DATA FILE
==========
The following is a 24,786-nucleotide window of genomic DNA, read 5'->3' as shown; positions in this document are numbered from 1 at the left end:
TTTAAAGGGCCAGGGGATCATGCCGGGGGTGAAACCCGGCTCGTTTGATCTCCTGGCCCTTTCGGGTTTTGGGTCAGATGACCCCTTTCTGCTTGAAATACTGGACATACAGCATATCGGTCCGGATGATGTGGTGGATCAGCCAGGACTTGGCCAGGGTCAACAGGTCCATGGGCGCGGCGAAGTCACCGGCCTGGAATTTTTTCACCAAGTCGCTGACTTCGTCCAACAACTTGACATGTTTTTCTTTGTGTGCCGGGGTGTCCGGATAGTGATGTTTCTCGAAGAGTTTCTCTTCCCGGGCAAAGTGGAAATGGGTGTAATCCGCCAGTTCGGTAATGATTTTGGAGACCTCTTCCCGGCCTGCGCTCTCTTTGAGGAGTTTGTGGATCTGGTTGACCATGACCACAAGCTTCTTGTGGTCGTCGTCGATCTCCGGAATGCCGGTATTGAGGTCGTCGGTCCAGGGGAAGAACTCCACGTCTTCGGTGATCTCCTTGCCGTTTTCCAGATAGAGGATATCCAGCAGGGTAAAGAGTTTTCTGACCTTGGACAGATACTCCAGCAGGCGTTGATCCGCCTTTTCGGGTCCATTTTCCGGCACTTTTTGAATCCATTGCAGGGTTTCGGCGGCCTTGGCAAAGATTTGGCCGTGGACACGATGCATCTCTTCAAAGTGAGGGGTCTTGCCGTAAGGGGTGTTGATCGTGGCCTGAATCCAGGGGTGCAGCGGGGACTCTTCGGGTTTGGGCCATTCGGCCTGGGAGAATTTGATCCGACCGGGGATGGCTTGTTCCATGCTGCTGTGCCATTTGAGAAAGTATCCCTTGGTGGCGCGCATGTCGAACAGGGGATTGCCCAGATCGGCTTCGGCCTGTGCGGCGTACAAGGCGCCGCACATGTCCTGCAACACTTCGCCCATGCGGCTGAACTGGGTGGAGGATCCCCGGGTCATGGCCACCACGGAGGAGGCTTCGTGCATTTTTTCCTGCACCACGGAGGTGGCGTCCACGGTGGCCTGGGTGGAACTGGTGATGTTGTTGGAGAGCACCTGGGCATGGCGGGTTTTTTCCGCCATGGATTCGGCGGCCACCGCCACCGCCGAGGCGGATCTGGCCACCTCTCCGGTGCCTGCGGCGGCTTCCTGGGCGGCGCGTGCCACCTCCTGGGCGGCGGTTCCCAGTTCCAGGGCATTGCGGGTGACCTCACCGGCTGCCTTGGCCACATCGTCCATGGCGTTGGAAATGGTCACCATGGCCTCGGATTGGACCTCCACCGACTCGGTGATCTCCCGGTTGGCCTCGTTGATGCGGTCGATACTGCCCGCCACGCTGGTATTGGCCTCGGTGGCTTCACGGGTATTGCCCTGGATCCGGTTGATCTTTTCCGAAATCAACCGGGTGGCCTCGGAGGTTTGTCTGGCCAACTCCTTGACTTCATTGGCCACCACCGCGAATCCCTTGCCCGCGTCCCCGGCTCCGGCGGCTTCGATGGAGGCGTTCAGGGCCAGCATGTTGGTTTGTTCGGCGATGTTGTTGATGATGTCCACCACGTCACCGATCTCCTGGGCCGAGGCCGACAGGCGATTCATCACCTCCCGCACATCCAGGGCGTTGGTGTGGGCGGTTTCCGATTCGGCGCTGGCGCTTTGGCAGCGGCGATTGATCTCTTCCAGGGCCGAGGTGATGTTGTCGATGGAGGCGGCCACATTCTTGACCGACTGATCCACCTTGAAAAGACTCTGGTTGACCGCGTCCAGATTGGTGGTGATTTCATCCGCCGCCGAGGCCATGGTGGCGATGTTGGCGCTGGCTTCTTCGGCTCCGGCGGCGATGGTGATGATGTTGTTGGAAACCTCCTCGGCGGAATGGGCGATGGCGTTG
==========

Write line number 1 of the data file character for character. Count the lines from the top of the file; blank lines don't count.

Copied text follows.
The following is a 24,786-nucleotide window of genomic DNA, read 5'->3' as shown; positions in this document are numbered from 1 at the left end: